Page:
Acacius sentence example
- He first appears (c. 357) as a supporter of Acacius, bishop of Caesarea, the leader of that party in the episcopate which supported the Homoean formula by which the emperor Constantius sought to effect a compromise between the Homoeusians and the Homousians.
- On the advice of Acacius, the energetic patriarch of Constantinople, Zeno issued the Henotikon edict (482), in which Nestorius and Eutyches were condemned, the twelve chapters of Cyril accepted, and the Chalcedon Definition ignored.
- He condemned and deposed Acacius, a proceeding which the latter regarded with contempt, but which involved a breach between the two sees that lasted after Acacius's death (489), through the long and troubled reign of Anastasius, and was only healed by Justin I.
- He had many quarrels with his ecclesiastical superior the catholicus of Seleucia, but finally made peace with Acacius soon after the accession of the latter in 484.
- On the less important companions of Barsauma and NarsaiMari, Acacius and Mikha, see Wright (op. cit.Advertisement
- Kavadh), against the heresy of Acacius and Barsuma (Bar-sauma), the friends of Nestorius.
- He confirmed the estrangement between the Eastern and Western churches by insisting on the removal of the name of Acacius, bishop of Constantinople, from the diptychs.
- The emperors Zeno and Anastasius had been strongly suspected of it, and the Roman bishops had refused to communicate with the patriarchs of Constantinople since 484, when they had condemned Acacius for accepting the formula of conciliation issued by Zeno.
- Acacius, the pupil of Eusebius and his successor in the see of Caesarea, wrote a life of him which is unfortunately lost.
- He is known as having succeeded in obtaining the reunion of the Eastern and Western Churches, which had been separated since the excommunication of Acacius in 484.Advertisement
- His first act was to repudiate the Henoticon, a deed of union, originating, it is supposed, with Acacius, patriarch of Constantinople, and published by the emperor Zeno with the view of allaying the strife between the Monophysites and their opponents in the Eastern church.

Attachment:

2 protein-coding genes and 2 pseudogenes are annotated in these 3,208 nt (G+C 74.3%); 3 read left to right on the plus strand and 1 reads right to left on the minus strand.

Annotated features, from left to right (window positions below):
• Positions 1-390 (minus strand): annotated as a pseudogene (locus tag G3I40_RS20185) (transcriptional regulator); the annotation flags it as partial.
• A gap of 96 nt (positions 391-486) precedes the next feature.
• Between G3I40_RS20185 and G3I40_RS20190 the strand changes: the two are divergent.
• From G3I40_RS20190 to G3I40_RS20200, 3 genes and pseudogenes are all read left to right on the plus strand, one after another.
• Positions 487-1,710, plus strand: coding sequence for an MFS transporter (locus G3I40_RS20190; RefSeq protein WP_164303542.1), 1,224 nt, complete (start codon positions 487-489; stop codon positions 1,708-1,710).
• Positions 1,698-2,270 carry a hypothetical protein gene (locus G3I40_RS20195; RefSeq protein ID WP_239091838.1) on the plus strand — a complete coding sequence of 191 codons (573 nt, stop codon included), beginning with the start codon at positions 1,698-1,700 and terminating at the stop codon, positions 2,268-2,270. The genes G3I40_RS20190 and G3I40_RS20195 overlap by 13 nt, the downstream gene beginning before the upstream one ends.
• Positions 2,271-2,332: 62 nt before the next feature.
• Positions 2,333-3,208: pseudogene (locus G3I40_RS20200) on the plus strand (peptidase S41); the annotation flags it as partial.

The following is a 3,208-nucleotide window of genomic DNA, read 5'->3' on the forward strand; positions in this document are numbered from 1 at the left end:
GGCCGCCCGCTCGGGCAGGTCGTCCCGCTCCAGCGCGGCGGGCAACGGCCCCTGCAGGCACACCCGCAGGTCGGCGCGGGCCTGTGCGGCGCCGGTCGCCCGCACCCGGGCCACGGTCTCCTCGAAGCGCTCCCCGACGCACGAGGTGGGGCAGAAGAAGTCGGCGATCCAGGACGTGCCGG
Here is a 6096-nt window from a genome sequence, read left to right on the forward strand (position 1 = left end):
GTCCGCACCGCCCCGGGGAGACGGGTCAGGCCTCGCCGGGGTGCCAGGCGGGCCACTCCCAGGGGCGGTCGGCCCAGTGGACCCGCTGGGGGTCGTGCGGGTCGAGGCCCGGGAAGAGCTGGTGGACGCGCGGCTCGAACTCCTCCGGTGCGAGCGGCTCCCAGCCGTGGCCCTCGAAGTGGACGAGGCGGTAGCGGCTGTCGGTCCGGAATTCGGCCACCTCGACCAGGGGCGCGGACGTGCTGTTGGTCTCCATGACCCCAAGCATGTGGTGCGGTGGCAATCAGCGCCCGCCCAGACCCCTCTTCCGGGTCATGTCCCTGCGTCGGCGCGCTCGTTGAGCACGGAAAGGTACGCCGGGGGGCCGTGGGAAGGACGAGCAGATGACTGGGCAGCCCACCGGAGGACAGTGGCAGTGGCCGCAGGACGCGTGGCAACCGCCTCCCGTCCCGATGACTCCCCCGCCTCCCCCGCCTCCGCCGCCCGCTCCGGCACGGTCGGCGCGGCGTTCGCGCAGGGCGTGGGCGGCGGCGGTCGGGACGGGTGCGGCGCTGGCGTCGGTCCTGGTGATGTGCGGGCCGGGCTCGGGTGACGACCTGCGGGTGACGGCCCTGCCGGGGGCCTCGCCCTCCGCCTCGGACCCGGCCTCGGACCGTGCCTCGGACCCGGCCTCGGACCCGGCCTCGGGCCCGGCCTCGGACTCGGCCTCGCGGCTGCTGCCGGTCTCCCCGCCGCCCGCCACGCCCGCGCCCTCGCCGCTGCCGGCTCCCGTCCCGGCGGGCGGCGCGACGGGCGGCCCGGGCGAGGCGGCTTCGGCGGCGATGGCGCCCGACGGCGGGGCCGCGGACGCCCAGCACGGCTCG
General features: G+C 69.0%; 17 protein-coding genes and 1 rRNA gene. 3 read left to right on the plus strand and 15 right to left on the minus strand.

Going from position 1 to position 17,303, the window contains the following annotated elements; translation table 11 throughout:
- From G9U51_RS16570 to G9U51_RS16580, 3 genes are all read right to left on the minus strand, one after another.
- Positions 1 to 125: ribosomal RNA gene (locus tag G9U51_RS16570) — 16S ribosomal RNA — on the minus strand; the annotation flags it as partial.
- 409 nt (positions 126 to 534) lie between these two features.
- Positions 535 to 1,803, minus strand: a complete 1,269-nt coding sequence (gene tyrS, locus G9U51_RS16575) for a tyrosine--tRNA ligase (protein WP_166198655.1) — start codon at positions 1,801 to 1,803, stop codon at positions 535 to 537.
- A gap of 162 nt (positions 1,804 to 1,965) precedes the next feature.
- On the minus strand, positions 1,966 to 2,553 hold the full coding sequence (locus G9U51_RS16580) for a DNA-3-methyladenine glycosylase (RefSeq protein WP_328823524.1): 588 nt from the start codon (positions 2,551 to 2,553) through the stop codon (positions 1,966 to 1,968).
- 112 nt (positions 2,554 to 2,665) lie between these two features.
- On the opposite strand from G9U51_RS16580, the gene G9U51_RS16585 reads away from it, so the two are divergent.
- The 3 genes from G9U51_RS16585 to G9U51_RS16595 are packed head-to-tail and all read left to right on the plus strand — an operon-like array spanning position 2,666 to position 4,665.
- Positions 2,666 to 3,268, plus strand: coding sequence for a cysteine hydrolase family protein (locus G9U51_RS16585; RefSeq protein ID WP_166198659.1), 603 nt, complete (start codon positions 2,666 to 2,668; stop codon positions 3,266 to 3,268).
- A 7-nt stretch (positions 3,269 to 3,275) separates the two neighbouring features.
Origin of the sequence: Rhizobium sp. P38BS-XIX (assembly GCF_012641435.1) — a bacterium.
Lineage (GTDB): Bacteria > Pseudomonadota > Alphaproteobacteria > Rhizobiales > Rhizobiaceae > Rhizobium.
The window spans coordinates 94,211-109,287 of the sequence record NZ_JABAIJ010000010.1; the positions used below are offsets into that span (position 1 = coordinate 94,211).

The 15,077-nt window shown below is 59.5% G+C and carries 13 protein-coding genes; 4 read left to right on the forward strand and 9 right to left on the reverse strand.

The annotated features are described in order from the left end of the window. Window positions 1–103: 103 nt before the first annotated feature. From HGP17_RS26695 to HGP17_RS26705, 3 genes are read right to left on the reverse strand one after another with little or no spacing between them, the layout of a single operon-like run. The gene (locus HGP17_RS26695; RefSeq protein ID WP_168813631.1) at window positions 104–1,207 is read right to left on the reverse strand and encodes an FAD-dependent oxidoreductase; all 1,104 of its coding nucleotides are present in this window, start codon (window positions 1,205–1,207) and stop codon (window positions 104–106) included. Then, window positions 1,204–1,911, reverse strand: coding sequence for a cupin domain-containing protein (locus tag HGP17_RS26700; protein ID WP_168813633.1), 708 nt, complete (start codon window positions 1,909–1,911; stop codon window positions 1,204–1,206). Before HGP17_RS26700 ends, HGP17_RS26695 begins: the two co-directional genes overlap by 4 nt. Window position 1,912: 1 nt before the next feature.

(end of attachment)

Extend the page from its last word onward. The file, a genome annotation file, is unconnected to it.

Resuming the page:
- He also addressed a letter of remonstrance to Acacius; but the latter proved refractory, and sentence of deposition was passed against him.
- As Acacius, however, had the support of the emperor, a schism arose between the Eastern and Western churches, which lasted for 34 years.
- The Constantinopolitan Acoemeti took a prominent part in the Christological controversies of the 5th and 6th centuries, at first strenuously opposing Acacius, patriarch of Constantinople, in his attempted compromise with the monophysites; but afterwards, in Justinian's reign, falling under ecclesiastical censure for Nestorian tendencies.
- He also used writings of Gregory Thaumaturgus, Archelaus, Acacius,Didymus, George of Laodicea, Gregory Nazianzen, Timothy of Berytus (see Lietzmann, A pollinaris von Laodicea, p. 44), Nestorius, Eusebius Scholasticus, Philip of Side, Evagrius, Palladius, Eutropius, the emperor Julian and orations of Libanius and Themistius; and he was apparently acquainted with some of the works of Origen and with Pamphilus' Apologia pro Origene.Advertisement